The Supreme Court ruled that the National Socialist (Nazi) Party could not be prohibited from marching peacefully, simply because of the content of their message.
New Jersey v. TLO, 1984
Permits school officials to search student property with standard of "reasonable suspicion."
Griswold v. Connecticut, 1965
"Though the Constitution does not explicitly protect a general right to privacy...together, the First, Third, Fourth, and Ninth Amendments, create a new constitutional right, the right to privacy in marital relations."
Planned Parenthood v. Casey, 1992
Upholds mandatory waiting period and parental consent for abortion, but strikes down spousal notification.
Roe v. Wade, 1973
Establishes a woman's right to choose an abortion and creates guidelines for the states according to trimesters.
Mapp v. Ohio, 1961
Establishes the "exclusionary rule," stating that illegally obtained evidence is inadmissible in court.
Veronia School Dist. V. Acton, 1995
Upholds right of public school administrators to conduct random drug tests (urinalysis) to student athletes.
Gregg v. Georgia, 1976
Upholds the constitutionality of capital punishment.
Stanford v. Kentucky, 1989
Upholds the constitutionality of capital punishment for minors.
Ropers v. Simmons, 2005
The Courts determined the execution of a minor violates the "cruel and unusual punishment" provision of the 8th Amendment. Overturns Stanford v. Kentucky, 1989.
Gideon v. Wainwright, 1963
Protects the right of the accused person to have an attorney provided free of charge.
Miranda v. Arizona, 1966
Requires authorities to notify people of their rights to silence and counsel upon arrest.
Rasul v. Bush, 2002
Declares U.S. court system has jurisdiction to consider legal appeals by foreign nationals (non-citizens) imprisoned at Guantanamo Bay Naval Base.
Hamdan v. Rumsfeld, 2006
Declares that enemy combatants have habeas corpus rights, and international rules of war (Geneva Convention) may be enforced in U.S. federal court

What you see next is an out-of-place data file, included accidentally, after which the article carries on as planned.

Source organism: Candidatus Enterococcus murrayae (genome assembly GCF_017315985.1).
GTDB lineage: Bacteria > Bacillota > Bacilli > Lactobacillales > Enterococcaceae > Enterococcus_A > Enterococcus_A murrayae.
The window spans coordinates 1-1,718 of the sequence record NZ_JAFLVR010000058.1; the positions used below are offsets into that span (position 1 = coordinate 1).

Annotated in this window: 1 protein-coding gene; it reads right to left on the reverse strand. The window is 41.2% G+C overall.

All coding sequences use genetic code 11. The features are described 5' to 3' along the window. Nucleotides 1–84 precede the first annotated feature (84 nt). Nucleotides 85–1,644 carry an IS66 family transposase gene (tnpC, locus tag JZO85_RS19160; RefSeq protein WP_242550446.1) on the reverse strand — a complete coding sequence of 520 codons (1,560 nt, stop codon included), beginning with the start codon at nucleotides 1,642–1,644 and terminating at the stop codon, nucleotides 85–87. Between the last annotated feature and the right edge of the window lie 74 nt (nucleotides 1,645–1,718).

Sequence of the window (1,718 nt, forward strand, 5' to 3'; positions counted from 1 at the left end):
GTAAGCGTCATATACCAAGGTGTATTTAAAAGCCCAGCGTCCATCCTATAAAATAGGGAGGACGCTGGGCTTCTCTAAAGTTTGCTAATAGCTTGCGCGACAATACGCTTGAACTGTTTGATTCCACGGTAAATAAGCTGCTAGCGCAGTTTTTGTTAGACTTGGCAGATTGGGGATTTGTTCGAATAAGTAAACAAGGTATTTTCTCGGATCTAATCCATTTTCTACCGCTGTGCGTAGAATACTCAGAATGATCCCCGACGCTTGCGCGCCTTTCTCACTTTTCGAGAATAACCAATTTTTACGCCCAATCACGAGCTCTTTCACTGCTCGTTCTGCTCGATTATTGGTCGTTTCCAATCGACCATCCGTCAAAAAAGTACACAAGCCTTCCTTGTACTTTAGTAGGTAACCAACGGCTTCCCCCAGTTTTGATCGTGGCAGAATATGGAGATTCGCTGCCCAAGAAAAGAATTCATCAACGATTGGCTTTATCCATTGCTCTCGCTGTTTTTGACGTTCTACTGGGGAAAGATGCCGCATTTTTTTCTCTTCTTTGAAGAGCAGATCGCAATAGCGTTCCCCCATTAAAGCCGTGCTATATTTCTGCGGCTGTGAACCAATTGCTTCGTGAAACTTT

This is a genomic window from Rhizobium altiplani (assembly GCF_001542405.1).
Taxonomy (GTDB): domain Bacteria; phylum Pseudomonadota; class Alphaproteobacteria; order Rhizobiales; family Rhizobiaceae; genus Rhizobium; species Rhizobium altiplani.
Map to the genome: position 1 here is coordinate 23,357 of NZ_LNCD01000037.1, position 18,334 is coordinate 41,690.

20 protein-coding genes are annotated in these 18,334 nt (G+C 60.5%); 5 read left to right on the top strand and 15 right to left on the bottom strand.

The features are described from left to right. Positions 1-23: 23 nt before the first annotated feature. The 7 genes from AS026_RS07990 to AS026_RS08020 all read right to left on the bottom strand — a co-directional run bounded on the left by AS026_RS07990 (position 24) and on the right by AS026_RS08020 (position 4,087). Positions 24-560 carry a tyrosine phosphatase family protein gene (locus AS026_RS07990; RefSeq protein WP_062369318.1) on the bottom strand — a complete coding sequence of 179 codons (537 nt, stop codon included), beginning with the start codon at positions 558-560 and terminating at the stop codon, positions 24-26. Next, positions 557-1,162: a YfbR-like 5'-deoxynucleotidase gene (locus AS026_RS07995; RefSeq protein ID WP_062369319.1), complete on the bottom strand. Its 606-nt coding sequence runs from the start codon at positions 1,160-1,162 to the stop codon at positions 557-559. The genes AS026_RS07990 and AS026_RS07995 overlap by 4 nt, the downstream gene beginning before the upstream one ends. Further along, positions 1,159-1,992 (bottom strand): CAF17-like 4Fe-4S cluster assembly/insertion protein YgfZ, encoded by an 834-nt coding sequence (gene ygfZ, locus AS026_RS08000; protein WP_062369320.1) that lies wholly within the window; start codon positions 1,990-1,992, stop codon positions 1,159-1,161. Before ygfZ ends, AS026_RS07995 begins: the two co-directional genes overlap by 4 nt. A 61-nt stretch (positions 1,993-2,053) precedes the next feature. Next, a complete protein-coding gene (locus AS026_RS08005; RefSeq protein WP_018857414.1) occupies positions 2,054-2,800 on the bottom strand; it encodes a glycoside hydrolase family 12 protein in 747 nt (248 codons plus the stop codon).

Kelo v. City of New London, 2005
Based on a broader interpretation of "public use" this case upholds the power of city governments to take private property for the purpose of selling it off to private developers.
Plessy v. Ferguson, 1896
Upholds the doctrine of "separate but equal" in public facilities.
Brown v. Board of Education, 1954
Strikes down the doctrine of "separate but equal" in public schools, claiming that separate is inherently unequal.
University of Cal. Regents v. Bakke, 1978
Upholds the use of race as a determining factor in graduate school admissions, but strikes down the notion of minimum racial "quotas."
Gratz v. Bollinger, 2003
Struck down the University of Michigan's heavy use of racial preferences in undergraduate admissions.
United States v. Virginia, 1996
Under the 14th Amendment's Equal Protection Clause the Court held that Virginia Military Institute's male-only admissions policy was unconstitutional.
Baker v. Carr, 1962
Establishes the principle of "one man, one vote," by declaring that legislative districts must be as near as possible in population (protects against aggressive gerrymandering).
Lawrence v. Texas
Strikes down state laws banning homosexual activity as unconstitutional violations of the right to privacy. Overturns Bowers v. Hardwick, 1986.
Escobedo v. Illinois, 1964
Establishes for the first time the absolute right to remain silent and have counsel present during questioning (based on 6th Amendment)